I created something similar to Sipser's proof for the undecidability of $A_{TM}$ (theorem 6.5), "proving" the undecidability of a set that must be finite. Presumably, it's wrong, but I can't figure out why for the life of me.

$A_R := \{\langle M \rangle | M = R \land M \text{ accepts "foobar"}\}$

Assume $D$ decides $A_R$. $R:=$ On any input:

  1. By the recursion theorem, get own description $\langle R \rangle$
  2. Run $D$ on $\langle R \rangle$
  3. Do the opposite of what $D$ says. If it rejects, accept. If it accepts, reject.

$R$ contradicts what $D$ says about $R$. So $D$ can't be a decider. (i.e. If $D$ accepts $R$, $R$ should accept "foobar", but $R$ will reject all strings. If $D$ rejects $R$, $R$ should reject "foobar", but $R$ will accept all strings).

But because $A_R$ can only contain $R$, $A_R = \emptyset \lor A_R = \{\langle R \rangle\}$. Either way, it's finite, so $A_R$ is decidable.

So what's wrong with the first argument? A few ideas cross my mind:

  • I'm losing an important detail by making an informal argument.
  • Something odd in the recursive relationship between building $A_R$ and referencing $D$. (this could possibly be avoided by narrowing it to the subset of TMs with the length of R, which we could "guess" before R is created - and it would still be finite)
  • Logic shenanigans (a la the Liar Paradox)

But I just don't see exactly what the problem is.

Elaborating on my interpretation of the error for additional reference:

The argument looks like this:

  1. Given an arbitrary decider for $A_R$, we can construct a TM $R$.
  2. Given $R$, we construct $A_R$.
  3. Then we can obtain a contradiction. So there is no decider for $A_R$.

That's circular, and hopefully more obviously wrong. And guessing the length of $R$, as previously suggested, doesn't work either - because an arbitrary decider has an arbitrary length.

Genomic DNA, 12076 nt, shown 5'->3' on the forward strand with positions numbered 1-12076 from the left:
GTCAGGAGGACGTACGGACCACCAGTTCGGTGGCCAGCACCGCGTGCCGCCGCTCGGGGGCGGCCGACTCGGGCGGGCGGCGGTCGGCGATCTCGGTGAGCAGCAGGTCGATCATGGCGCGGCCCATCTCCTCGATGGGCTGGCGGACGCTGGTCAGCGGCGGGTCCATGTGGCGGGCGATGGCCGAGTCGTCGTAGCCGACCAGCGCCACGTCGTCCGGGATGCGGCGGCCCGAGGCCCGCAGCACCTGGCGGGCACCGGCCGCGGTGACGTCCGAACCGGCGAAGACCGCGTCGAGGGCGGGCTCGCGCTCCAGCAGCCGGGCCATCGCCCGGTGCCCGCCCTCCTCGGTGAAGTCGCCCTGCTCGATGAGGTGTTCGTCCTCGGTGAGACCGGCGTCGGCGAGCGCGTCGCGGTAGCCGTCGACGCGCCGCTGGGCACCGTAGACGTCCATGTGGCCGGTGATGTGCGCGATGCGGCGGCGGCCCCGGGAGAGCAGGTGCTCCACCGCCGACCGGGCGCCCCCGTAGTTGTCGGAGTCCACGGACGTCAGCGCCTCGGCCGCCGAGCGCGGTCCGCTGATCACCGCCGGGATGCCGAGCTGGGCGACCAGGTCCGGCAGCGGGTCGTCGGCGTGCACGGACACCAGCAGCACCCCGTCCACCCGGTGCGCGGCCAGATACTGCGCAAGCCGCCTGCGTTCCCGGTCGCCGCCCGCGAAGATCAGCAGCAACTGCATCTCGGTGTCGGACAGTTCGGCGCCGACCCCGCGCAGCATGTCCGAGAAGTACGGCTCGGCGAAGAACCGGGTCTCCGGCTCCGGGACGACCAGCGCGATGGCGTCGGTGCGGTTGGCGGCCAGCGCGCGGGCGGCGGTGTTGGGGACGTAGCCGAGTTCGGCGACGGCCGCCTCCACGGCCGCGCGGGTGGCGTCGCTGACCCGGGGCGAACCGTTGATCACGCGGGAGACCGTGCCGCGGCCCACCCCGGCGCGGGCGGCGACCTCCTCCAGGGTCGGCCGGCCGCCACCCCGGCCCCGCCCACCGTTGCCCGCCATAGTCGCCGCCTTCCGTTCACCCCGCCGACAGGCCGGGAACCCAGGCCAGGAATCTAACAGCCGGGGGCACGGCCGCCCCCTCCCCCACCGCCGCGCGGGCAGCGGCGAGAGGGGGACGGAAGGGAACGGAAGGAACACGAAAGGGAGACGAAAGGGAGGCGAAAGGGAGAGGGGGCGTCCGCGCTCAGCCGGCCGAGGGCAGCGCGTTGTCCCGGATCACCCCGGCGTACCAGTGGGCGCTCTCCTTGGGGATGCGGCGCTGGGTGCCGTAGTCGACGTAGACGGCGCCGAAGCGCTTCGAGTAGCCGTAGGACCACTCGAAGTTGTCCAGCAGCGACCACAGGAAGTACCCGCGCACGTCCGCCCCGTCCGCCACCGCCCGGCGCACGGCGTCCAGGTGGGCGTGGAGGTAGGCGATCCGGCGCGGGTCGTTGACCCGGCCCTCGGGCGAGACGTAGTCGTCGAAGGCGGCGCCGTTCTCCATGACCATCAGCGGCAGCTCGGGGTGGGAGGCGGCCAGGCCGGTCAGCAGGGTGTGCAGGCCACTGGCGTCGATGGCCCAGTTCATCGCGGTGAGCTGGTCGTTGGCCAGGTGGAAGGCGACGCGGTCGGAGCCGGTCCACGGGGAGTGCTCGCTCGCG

2 Answers 2


Your argument "goes backwards."

Note that your definition of $R$ depends on $D$ (step $2$). This means you can't conclude that no machine decides $A_R$, merely that $D$ specifically doesn't.

Basically, what you've written looks like this:

  • CLAIM: there is some $x$ such that no $y$ does [task involving $x$].

  • PROOF: picking some $y$, we build an $x$ such that $y$ does not do [task involving $x$].

And this isn't valid.

It may help to consider an argument of the same "shape" but about a more concrete topic.

  • CLAIM: there is a natural number $n>1$ which isn't divisible by any prime $p$.

  • PROOF: fixing a prime $p$, let $n=p+1$. Then $n$ isn't divisible by $p$.

The subtle nature of decidability often makes questions about it appear more complicated than they are, and I think this is such a situation.

It's worth noting that the recursion theorem can be applied here to show something - specifically, that the $A_R$s are not uniformly decidable.

Specifically, suppose I have some total computable function $f$. By the recursion theorem I can whip up a machine $R$ such that $R$ behaves as you describe for $D=f(R)$, and so $f(R)$ cannot decide $A_R$. This means:

While for each $R$ there is some $D$ which decides $A_R$, there is no computable way to find such a $D$ given $R$.

This isn't surprising - the same result follows more simply from the unsolvability of the halting problem - but it is an important example of how the recursion theorem can be used to prove non-uniform decidability results even when each of the languages in question is decidable.


It's your second bullet point - something odd in the recursive relationship.

The argument is trying to show a contradiction by exhibiting a finite language that is undecidable.

In other words, the argument needs to show that there exists a finite language $L$ such that for every decider $D$, there is some input $w$ such that $D$ incorrectly decides whether $w \in L$.

The problem is that you are switching quantifiers: you are picking a decider $D$ first, and then you are exhibiting a language (by specifying $R$ that depends on $D$) and saying that $D$ does not decide $A_R$ correctly. To obtain a contradiction, your language cannot know in advance the decider it will be tried on.

I'd like to add that while $A_R$ is decidable for every fixed $R$ (as it is a finite set), if you make $R$ an input parameter, the resulting set is no longer decidable.


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